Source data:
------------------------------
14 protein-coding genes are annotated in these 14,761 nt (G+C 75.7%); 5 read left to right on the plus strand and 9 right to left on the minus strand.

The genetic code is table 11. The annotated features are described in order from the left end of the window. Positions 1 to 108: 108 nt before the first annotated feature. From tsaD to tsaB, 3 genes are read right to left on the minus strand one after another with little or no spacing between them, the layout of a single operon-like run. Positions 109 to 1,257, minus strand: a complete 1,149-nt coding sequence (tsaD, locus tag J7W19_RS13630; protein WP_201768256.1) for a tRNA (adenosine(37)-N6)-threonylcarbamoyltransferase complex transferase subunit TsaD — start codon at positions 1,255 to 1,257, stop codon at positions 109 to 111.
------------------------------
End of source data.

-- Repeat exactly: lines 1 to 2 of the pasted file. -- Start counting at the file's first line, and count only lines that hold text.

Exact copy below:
14 protein-coding genes are annotated in these 14,761 nt (G+C 75.7%); 5 read left to right on the plus strand and 9 right to left on the minus strand.

The genetic code is table 11. The annotated features are described in order from the left end of the window. Positions 1 to 108: 108 nt before the first annotated feature. From tsaD to tsaB, 3 genes are read right to left on the minus strand one after another with little or no spacing between them, the layout of a single operon-like run. Positions 109 to 1,257, minus strand: a complete 1,149-nt coding sequence (tsaD, locus tag J7W19_RS13630; protein WP_201768256.1) for a tRNA (adenosine(37)-N6)-threonylcarbamoyltransferase complex transferase subunit TsaD — start codon at positions 1,255 to 1,257, stop codon at positions 109 to 111.